By Lev Grinberg
Yitzhak Laor argued that the demand for a referendum is not democratic but meant to consolidate an ethnocentric regime ("Referendum means apartheid," Haaretz, February 3). He also called on "doves" who support the disengagement to stop the formalist-legalist discussion and raise democratic arguments about the rights of the Palestinians. I agree with his criticism but the question is, why is there no real democratic discourse in Israel?
The position of strength of the Yesha zealots in Israeli politics is not numerical. They do not have a coherent strategy for the future of the country. Their strength is in the discourse, language and myths that grant legitimacy to the regime, and the "doves" of Labor and Yahad share that with the messianic zealots.
Disengagement opponents use everything that "works" in the public discourse: the Jews as victims, Holocaust, democracy.
They know very well that a discourse about civil rights and democracy is "leftist," so therefore they demand a referendum. The amazing thing is that the messianic zealots' discourse is seemingly "democratic" while the "left's" is "demographic."
The difference between the opponents and supporters of the disengagement is in the measure of transparency of their hostility toward the Arabs and mastery over them. The discourse of the disengagement supporters presents the Arabs as a threat and tries to frighten the listener by speaking of the "demographic danger." The disengagement opponents simply ignore the human existence of the Palestinians.
But in the debate between democracy and demography the zealots of Yesha have the upper hand, and it is possible that in a "democratic" struggle they will win a majority in the referendum, especially if only the votes of the Jews are counted. After all, if everyone agrees that it is the Jews who will decide on the lives of the Palestinians, then there is no " demographic danger."
That is the power of the Yesha Council and the messianic zealots in the public debate, despite their numerical weakness: the agreement between "doves" and "hawks" that the Land belongs to "us," the Jews, and the only relevant nation to decide on the fate of the Land is the Jewish nation. According to that approach, the Palestinian residents of Gaza need not be asked what the fate of Gaza will be. It's up to the "nation in Zion," Israelis living inside the 1967 borders and the Jews living in Gaza and the West Bank, to decide. That is the approach of a "master nation": The Jews will decide what is best for the Palestinians. The consensus between the Yesha zealots and the "dovish left" is called "a democratic Jewish state." See the Kinneret Covenant for proof.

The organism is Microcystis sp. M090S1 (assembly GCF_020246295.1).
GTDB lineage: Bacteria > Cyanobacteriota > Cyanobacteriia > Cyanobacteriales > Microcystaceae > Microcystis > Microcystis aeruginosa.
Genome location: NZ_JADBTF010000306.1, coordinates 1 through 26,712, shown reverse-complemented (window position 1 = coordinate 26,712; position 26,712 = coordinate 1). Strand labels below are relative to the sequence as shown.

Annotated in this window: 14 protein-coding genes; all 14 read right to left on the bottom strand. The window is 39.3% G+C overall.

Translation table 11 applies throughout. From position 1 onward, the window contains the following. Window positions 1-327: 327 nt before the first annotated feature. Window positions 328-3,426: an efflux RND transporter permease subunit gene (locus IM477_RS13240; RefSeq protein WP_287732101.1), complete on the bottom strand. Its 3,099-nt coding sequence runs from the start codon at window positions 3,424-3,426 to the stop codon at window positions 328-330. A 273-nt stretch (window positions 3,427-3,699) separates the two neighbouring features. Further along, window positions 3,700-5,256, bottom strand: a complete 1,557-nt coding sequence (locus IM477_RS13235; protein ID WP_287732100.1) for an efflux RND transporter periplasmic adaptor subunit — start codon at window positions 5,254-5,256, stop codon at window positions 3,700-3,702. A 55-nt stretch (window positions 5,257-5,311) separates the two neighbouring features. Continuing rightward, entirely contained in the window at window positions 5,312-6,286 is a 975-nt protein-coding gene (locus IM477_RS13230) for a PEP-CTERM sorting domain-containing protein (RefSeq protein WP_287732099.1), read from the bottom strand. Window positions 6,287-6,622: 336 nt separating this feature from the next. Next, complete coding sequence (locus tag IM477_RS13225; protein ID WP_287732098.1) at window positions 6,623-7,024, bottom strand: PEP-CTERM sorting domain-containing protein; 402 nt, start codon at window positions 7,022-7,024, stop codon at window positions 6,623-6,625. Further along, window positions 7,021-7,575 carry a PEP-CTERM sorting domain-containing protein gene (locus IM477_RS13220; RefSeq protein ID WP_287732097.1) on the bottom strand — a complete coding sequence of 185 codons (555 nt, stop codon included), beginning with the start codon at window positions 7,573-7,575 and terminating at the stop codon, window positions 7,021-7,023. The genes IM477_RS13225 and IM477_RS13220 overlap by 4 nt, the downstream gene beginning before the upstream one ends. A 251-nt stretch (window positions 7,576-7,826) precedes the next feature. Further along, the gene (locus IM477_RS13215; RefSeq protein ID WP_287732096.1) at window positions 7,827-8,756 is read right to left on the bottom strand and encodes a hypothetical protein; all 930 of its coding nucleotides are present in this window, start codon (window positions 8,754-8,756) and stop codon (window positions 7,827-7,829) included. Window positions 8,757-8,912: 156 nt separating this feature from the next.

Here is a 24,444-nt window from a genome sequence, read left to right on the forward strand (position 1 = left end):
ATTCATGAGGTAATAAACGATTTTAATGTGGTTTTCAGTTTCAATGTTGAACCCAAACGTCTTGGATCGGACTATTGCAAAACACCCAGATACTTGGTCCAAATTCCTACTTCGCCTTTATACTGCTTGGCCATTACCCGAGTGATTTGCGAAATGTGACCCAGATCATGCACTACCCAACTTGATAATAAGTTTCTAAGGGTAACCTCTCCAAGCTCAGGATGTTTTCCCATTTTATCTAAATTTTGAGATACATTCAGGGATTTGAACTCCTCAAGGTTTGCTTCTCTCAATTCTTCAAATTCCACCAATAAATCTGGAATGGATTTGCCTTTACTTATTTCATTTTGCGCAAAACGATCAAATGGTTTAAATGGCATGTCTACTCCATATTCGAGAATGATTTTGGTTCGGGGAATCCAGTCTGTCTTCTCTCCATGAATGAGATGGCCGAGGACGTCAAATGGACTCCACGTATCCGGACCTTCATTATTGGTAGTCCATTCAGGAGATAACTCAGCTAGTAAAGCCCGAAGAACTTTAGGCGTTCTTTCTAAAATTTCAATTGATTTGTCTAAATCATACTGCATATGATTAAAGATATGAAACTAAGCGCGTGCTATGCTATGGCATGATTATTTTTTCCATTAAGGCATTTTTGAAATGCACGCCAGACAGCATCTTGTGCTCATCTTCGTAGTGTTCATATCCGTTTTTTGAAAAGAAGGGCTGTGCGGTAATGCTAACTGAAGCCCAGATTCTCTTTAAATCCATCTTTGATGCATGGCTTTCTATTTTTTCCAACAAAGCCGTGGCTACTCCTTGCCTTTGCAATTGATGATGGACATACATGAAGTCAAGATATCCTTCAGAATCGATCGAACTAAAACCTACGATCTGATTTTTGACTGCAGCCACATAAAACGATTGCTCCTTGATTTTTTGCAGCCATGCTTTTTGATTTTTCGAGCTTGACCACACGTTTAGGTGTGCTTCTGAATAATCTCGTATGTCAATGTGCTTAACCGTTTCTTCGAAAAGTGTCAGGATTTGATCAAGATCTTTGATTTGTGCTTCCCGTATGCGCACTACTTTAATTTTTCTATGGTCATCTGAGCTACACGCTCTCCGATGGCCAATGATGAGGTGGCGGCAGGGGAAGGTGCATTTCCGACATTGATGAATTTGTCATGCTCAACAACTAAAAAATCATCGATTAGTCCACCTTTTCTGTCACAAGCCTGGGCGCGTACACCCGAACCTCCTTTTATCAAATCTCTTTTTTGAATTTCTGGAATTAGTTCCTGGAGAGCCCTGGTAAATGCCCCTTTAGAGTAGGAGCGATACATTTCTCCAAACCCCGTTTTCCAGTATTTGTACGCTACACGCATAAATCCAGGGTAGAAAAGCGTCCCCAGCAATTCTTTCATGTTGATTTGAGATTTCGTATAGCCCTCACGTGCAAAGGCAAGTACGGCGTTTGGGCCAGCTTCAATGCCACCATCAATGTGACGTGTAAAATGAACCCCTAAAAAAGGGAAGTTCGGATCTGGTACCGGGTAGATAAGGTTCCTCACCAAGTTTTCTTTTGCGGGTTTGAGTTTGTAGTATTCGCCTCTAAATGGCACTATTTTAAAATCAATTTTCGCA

That is not a democratic state with a Jewish character and culture, but a discriminatory regime that grants more rights to Jews, and denies equal rights to Arabs. No democracy in the world has one nation deciding what is good for another nation. Such a regime has been called by Prof. Oren Yiftahel an "Ethnocracy" and it is the wish of "the nation in Zion": to be the masters of the entire land.
Every discussion of the Palestinians as equal human beings born in the image of God is termed "treasonous," the language of "Arab lovers." Therefore, there is no language or democratic discourse that supports disengagement and rejects a referendum.
The racist view that ignores the existence of occupied peoples or represents them as inferior, wild and dangerous emerged in Europe of past centuries to justify the white man's takeover of land and natural resources he did not own in Africa, America and Asia. That's how they sought to legitimize their acts of plunder, looting, repression and killing. In Europe, that racist approach was applied to "the Semitic" nations "invading" Europe, starting with the Jews. We were the victims of that racism, and history - or divine intervention - has now given us a difficult test.
In the attempt to escape anti-Semitism, we built a colonialist reality in the Promised Land that negates the humanity of the "natives." After the occupation in 1967, that view became the exclusive discourse, so much so that it was frightening to dispute it in public.
I am aware that it is difficult to change a discourse, especially when its protectors are so violent. Yitzhak Rabin (may he rest in peace) paid for it with his life. A week before the murder he was asked on TV how he would conduct the withdrawal if he did not have a Jewish majority. The question infuriated him, and he termed it a racist question. The delegitimization of Oslo was based on the argument that it was based on "Arab votes." It is difficult to change a discourse, but the problem is that it is even more difficult to dismantle an occupation's apparatus without dismantling the discourse, the language and myths that justify and perpetuate it.
The writer is a political sociologist at Ben-Gurion University